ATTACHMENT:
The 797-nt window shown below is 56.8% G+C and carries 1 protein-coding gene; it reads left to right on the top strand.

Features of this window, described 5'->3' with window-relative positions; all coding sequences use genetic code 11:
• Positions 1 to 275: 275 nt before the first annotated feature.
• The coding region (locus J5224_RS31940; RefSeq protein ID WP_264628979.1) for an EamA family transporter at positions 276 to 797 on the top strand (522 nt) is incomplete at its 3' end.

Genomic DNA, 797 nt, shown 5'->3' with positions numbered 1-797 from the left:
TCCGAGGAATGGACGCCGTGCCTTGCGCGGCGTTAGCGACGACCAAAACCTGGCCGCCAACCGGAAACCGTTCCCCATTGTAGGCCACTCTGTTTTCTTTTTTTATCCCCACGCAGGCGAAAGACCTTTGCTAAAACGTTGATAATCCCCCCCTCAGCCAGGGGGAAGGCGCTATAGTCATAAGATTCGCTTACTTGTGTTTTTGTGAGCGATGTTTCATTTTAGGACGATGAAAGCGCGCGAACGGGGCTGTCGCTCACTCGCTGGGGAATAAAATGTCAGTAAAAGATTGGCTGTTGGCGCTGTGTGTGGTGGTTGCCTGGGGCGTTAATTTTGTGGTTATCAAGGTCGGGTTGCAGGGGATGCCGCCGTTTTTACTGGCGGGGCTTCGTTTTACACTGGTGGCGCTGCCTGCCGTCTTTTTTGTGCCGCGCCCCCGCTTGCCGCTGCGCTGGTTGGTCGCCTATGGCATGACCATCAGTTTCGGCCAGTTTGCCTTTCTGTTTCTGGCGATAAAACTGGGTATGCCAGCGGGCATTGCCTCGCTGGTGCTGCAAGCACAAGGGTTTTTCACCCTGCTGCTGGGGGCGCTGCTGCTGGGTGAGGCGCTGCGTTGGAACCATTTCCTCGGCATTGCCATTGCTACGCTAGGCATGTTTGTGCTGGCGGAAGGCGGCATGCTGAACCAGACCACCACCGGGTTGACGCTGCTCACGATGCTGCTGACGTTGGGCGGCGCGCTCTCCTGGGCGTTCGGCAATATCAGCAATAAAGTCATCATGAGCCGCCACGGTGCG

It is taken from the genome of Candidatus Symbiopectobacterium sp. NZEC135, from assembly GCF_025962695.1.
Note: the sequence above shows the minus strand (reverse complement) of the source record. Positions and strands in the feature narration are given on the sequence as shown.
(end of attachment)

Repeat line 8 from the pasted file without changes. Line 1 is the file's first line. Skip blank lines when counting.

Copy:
Note: the sequence above shows the minus strand (reverse complement) of the source record. Positions and strands in the feature narration are given on the sequence as shown.